Shot at a slightly cloudy lunchtime in London, Summer 2012.

Right now the mere thought of just going out and using your eyes and brain to calculate the aperture and shutter speed probably seems a little crazy. It brings up images of doing calculations on the back of scraps of paper or of being one of those tough-as nails war photographers from last century, changing rolls crouching behind a rock while being shot at.

This couldn’t be further from the truth. Once you have mastered the Sunny 16 rule you will find that your camera will already be set to the correct combination of shutter speed and aperture before you even raise to your eye and all you have to do is compose the shot, focus and then fire away. It will seem the most natural thing in the world and you will never hesitate.


Exposure 101

Exposure 101

An Infographic on basic photography exposure

This is just a quick recap of the various terms you will find further on. If you are very new to photography, or just want a refresh,  then you will want to read my in-depth guide to photographic exposure.
  • Aperture – This is the adjustable opening in the lens. The bigger the opening, the more light hits your sensor at any one time.
  • Shutter Speed - This determines how long the shutter will stay open. The longer the shutter stays open the more light hits the sensor.
  • ISO - This is a measurement of how sensitive your film or digital sensor is to light. More on this later.

The Sunny 16 Rule in a Nutshell

Parents in Cambodia

If you are more of a “hands on” type of person who prefers to be outside shooting instead of reading then this section is dedicated to you! Short, sweet and to the point. 

On a sunny day set aperture to f/16 and shutter speed to the reciprocal of the ISO for a subject in direct sunlight.

Let’s quickly break this down. The only part were some people might get confused is setting the shutter speed to the “reciprocal of the ISO”. This is actually very simple. It means you turn the shutter speed into a fraction of a second. So:
  • If you are shooting at Iso 200 then your shutter speed will be 1/200s
  • If you are shooting at Iso 400 then your shutter speed will be 1/400s.
  • If you are shooting at Iso 800 then your shutter speed will be 1/800s.
  • And so on…
  • If you don’t have these exact shutter speed settings on your camera (i.e. you have 1/250s instead of 1/200) don’t worry about it, just use the closest settings available.
Easy! On a sunny day you set the aperture to f/16 and your shutter speed to 1/200 if you are using Iso 200 film.
Of course, feel free to use any other equivalent exposure. If you aren’t quite sure what that means, you probably need to read my in-depth guide to exposure before attempting to use the Sunny 16 rule.

Good luck and make sure you check out the tips at the end of this post!

The Full Nine Yards


Pondering Statue
This is really the crux of the guide.  By all means read the “Quick ‘n’ Easy Way” first as a quick introduction to the Sunny 16 rule but this really is the full nine yards. After reading and absorbing this section you will know everything you need to know about guessing exposure and the Sunny 16 rule. Take a deep breath and read on!

Equipment needed to use the Sunny 16 Rule

Girl with Leica M3

There isn’t a huge amount that you need to learn the Sunny 16 rule. After all, the whole point is to keep things simple!
  • A camera which can be set into manual mode. This can be a film or digital camera. This doesn’t need to a Leica M system, any camera will do.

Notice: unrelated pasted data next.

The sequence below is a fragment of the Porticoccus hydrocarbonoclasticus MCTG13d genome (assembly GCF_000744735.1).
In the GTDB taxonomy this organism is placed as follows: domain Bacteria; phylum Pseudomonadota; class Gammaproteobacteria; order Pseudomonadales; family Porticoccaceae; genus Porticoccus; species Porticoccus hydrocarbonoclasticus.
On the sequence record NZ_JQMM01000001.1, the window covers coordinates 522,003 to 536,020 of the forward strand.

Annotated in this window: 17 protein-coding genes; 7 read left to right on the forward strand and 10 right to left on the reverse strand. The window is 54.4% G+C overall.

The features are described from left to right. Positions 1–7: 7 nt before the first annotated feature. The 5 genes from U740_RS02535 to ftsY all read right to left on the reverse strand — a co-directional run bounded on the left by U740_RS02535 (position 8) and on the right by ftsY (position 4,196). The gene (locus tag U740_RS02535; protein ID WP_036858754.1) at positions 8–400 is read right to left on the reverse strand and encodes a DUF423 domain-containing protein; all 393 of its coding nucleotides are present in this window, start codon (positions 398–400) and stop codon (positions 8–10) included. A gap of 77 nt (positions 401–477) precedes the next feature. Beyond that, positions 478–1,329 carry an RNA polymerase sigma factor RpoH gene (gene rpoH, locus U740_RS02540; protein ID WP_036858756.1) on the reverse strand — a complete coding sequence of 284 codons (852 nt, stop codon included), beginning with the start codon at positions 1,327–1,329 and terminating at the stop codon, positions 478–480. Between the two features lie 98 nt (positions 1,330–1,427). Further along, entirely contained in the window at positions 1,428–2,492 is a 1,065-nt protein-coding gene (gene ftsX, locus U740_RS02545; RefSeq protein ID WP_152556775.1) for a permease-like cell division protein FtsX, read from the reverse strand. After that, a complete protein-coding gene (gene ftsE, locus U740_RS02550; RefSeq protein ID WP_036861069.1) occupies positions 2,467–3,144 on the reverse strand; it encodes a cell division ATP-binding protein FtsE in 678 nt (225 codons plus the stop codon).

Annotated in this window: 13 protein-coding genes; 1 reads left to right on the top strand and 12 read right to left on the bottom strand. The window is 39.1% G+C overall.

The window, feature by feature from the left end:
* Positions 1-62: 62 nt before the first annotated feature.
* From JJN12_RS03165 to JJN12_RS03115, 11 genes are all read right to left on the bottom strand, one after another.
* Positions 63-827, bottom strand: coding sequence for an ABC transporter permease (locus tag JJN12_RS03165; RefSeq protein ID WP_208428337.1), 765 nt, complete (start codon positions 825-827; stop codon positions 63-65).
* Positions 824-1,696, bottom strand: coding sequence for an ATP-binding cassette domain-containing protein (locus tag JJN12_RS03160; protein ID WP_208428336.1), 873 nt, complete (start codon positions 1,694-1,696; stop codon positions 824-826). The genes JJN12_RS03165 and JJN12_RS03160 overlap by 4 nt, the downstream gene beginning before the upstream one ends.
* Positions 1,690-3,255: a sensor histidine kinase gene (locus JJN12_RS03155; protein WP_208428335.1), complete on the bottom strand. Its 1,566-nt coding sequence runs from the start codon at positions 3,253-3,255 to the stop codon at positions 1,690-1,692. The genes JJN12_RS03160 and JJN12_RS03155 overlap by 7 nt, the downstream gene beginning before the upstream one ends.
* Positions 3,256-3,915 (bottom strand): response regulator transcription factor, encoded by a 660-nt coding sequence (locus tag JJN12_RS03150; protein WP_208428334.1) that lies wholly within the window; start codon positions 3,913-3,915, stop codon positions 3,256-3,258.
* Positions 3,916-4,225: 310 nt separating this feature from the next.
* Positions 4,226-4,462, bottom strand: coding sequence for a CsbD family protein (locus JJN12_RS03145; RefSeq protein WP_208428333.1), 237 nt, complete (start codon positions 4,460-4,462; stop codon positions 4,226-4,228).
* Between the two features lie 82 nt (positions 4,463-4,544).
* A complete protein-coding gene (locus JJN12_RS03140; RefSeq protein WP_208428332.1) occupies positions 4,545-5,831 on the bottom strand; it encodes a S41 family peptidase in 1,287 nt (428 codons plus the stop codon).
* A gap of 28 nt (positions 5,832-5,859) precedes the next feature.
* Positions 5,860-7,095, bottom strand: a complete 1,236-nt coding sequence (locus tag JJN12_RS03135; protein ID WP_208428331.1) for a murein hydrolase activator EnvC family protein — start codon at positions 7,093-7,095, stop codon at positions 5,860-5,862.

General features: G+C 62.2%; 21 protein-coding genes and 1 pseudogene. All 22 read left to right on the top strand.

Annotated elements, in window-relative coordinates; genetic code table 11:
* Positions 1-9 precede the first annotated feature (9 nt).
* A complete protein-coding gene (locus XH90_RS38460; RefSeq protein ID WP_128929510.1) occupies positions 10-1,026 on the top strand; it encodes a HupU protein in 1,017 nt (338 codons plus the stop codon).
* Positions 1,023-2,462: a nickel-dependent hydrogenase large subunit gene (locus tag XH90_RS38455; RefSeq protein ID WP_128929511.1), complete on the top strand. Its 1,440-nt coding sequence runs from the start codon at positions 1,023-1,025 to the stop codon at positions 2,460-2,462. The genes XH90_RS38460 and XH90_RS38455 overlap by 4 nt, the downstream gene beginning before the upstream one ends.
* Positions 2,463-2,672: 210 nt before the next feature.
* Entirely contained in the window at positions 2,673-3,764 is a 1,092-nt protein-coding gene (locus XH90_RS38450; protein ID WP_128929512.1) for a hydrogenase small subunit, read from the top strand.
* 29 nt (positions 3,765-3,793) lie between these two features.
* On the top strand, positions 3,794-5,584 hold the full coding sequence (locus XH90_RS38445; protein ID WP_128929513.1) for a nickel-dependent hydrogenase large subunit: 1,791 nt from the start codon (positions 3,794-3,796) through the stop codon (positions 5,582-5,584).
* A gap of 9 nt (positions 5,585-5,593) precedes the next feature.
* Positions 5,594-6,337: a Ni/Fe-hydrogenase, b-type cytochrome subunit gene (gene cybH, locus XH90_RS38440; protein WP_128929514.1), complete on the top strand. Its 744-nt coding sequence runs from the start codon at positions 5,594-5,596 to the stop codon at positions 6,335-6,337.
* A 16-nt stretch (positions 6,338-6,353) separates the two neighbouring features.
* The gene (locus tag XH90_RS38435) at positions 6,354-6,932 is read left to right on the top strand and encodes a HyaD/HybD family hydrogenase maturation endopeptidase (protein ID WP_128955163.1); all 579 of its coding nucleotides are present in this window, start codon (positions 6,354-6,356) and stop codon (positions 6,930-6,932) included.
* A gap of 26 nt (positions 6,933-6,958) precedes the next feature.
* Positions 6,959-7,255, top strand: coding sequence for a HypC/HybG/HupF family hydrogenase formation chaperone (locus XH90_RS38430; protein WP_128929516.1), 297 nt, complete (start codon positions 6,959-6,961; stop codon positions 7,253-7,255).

• Something to measure exposure. This could be a dedicated hand-held light meter, your current camera with a built in light meter or even a smartphone with a light meter app.  Try beeCam for Android and Pocket Light Meter for iPhone. Both are free.
  • Your brain and eyes. Hopefully you have these.
  • A good attitude and a healthy dose of patience. As with everything in life…

Your First Time using the Sunny 16 Rule

The first time you hit the streets to attempt using the Sunny 16 you probably shouldn’t expect great results. Like most things, it takes some time and practice to get good.
The first thing you need to do is calibrate your eyes and brain to a default exposure setting. Unless you travel constantly (lucky you if you do!) then you will probably be shooting in similar light most of the time. This is why it makes sense to calibrate the sunny 16 rule for which ever part of the world you live in.
For example, I split my year between Sicily, London and Austria and each requires a slight alteration. In the middle of the summer in Sicily the Sunny 16 Rule needs to be altered to become the Sunny 22 Rule because incredibly bright and there are zero clouds in the sky. So I decrease my default aperture from f\16 to f\22. In London in the summer it never reaches that kind of level so I would stick to Sunny 16, or even change it to Sunny 8. Don’t go to London in the summer, it’s always horrible weather.
How to calibrate? Easy! Take your metered camera or light meter and go outside on a typical sunny day for your area of the world and take  several readings in bright sunlight. You might want to do this over the course of a week and then average the results for more accuracy but that is probably overkill. Remember that obviously your average rule will change depending on the seasons too but it’s usually a small change and with a little common sense you won’t have any problems.
Now that you have calibrated your eyes and brain to a default exposure setting it’s time to get used to changing that for specific situations. If you want, print off a copy of the exposure guide at the beginning of the article and carry it around with you. Try and guess the exposure before taking the shot. Look at a scene and say to yourself  f\16 @ 1/200 or whatever you think the settings should be. Try shooting directly towards the sun, away from it, in the shadows etc. Then check and see what your camera or light meter tells you. Remember that your camera or light meter don’t know how to compensate for backlit subjects and don’t have artistic taste. So don’t think that you are wrong just because your exposure is different! Try and get a feel for how much you are overexposing or underexposing. I explain in the tips sections how to expose for sidelit and backlit subjects.